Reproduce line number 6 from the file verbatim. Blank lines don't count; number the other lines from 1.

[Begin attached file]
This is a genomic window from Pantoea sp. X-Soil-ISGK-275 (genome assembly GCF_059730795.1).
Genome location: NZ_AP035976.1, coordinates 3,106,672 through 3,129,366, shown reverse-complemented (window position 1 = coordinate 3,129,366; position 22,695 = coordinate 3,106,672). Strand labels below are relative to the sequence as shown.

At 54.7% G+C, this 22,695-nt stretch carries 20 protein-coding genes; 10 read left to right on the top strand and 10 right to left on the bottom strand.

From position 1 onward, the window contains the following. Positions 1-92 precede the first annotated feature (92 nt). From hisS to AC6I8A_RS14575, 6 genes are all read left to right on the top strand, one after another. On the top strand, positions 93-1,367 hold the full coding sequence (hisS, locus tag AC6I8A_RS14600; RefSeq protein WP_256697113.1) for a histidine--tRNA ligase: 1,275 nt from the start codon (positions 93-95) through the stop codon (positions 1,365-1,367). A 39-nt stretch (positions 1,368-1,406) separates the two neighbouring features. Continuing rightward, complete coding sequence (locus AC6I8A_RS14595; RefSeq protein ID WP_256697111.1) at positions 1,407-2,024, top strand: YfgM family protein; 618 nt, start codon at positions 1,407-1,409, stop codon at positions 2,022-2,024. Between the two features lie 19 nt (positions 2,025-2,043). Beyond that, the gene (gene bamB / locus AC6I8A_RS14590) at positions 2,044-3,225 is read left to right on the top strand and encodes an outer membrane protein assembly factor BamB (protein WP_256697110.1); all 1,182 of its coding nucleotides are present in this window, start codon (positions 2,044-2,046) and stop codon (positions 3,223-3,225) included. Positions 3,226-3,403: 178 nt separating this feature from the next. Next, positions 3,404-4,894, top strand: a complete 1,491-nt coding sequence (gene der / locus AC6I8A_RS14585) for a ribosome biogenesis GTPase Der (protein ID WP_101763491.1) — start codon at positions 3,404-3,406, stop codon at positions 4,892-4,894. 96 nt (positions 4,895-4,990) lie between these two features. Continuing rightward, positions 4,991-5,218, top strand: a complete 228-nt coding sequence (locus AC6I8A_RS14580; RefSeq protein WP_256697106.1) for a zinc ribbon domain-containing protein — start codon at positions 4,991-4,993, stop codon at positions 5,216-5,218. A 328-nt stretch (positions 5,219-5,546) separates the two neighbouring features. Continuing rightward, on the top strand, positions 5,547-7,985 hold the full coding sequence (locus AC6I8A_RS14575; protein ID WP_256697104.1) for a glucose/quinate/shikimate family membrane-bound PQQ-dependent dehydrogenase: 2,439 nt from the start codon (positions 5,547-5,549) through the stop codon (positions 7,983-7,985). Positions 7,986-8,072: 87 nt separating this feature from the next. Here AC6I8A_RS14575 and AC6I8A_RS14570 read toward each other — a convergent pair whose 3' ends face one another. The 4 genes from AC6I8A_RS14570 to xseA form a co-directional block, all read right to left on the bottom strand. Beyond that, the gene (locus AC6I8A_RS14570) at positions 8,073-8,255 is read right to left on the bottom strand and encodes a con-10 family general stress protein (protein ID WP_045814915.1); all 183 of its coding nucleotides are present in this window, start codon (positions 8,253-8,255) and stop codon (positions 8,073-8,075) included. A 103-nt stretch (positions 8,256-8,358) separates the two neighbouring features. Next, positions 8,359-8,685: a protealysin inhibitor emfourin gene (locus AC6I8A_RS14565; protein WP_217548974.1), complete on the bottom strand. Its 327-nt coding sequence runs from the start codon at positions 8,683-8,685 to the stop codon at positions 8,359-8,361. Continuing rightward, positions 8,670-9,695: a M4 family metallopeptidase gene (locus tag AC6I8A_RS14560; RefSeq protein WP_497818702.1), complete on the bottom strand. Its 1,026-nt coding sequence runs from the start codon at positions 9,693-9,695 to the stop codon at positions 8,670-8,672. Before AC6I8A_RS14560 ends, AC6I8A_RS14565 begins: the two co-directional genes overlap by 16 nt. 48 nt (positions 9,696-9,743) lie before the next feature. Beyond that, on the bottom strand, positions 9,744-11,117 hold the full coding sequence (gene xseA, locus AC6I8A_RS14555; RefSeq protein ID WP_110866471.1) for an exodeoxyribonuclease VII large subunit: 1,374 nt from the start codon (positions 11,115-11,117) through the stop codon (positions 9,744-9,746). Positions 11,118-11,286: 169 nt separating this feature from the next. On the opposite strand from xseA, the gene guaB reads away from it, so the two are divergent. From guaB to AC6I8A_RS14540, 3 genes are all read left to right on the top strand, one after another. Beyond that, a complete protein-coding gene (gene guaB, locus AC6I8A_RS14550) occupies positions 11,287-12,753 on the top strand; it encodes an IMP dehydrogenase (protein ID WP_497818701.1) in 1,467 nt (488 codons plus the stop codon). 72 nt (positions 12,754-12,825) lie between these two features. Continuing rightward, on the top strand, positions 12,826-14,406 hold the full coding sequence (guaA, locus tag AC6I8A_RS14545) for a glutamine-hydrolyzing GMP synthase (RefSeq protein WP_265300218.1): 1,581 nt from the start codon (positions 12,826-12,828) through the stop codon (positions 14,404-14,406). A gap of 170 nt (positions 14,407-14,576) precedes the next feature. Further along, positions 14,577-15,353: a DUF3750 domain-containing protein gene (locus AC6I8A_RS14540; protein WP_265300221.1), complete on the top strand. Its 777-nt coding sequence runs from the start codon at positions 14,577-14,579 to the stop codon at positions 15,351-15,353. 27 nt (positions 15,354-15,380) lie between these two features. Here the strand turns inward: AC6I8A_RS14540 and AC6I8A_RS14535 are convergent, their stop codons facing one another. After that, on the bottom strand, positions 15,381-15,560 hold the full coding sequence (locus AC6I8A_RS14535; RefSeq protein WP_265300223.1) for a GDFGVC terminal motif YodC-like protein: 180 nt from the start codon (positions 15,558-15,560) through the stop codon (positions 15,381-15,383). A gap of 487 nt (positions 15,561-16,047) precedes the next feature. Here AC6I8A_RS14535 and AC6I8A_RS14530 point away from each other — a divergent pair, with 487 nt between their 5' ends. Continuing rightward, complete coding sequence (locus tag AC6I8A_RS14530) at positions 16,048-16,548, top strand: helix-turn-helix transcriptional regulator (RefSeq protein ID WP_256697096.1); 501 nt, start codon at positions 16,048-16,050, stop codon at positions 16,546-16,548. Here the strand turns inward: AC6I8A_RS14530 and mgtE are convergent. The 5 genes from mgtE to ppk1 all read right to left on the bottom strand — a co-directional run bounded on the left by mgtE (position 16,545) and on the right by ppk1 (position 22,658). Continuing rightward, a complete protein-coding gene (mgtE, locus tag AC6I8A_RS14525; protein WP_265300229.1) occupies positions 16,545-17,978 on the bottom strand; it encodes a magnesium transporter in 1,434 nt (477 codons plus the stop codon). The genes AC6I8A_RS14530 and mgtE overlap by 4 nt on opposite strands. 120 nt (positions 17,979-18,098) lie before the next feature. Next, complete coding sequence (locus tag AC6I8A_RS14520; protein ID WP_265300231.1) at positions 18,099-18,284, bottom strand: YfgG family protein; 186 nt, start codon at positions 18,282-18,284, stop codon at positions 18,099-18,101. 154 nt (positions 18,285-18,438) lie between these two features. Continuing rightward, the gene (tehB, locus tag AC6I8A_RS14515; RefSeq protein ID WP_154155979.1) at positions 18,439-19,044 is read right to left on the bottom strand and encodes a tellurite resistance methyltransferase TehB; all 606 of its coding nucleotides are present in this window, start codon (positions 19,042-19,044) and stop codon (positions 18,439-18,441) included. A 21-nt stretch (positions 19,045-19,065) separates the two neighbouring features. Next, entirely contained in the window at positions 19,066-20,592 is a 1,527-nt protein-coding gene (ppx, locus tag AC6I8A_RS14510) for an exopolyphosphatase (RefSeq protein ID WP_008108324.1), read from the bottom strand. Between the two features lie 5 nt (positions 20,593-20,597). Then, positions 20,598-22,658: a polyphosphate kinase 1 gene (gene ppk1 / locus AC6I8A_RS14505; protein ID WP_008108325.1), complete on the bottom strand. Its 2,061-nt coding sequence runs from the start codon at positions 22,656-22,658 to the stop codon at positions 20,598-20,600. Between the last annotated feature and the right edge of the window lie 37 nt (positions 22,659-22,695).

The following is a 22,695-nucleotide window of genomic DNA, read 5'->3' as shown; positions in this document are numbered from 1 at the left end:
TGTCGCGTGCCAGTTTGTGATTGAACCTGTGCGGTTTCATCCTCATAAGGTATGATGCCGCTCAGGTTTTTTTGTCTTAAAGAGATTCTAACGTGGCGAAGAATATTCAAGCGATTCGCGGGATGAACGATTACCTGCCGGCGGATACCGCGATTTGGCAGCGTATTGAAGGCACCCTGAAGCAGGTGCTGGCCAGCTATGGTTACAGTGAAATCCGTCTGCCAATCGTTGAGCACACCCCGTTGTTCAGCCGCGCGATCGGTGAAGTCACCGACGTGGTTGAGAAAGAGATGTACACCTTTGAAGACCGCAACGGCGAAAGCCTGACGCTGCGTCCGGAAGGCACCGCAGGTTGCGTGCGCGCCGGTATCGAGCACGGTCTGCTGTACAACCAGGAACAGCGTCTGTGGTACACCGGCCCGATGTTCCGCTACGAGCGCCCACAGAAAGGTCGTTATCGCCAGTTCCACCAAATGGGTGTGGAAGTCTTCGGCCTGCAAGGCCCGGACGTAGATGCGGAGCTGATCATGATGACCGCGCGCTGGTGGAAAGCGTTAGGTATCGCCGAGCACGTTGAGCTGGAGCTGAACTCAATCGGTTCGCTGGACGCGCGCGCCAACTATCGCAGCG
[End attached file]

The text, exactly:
TGTCGCGTGCCAGTTTGTGATTGAACCTGTGCGGTTTCATCCTCATAAGGTATGATGCCGCTCAGGTTTTTTTGTCTTAAAGAGATTCTAACGTGGCGAAGAATATTCAAGCGATTCGCGGGATGAACGATTACCTGCCGGCGGATACCGCGATTTGGCAGCGTATTGAAGGCACCCTGAAGCAGGTGCTGGCCAGCTATGGTTACAGTGAAATCCGTCTGCCAATCGTTGAGCACACCCCGTTGTTCAGCCGCGCGATCGGTGAAGTCACCGACGTGGTTGAGAAAGAGATGTACACCTTTGAAGACCGCAACGGCGAAAGCCTGACGCTGCGTCCGGAAGGCACCGCAGGTTGCGTGCGCGCCGGTATCGAGCACGGTCTGCTGTACAACCAGGAACAGCGTCTGTGGTACACCGGCCCGATGTTCCGCTACGAGCGCCCACAGAAAGGTCGTTATCGCCAGTTCCACCAAATGGGTGTGGAAGTCTTCGGCCTGCAAGGCCCGGACGTAGATGCGGAGCTGATCATGATGACCGCGCGCTGGTGGAAAGCGTTAGGTATCGCCGAGCACGTTGAGCTGGAGCTGAACTCAATCGGTTCGCTGGACGCGCGCGCCAACTATCGCAGCG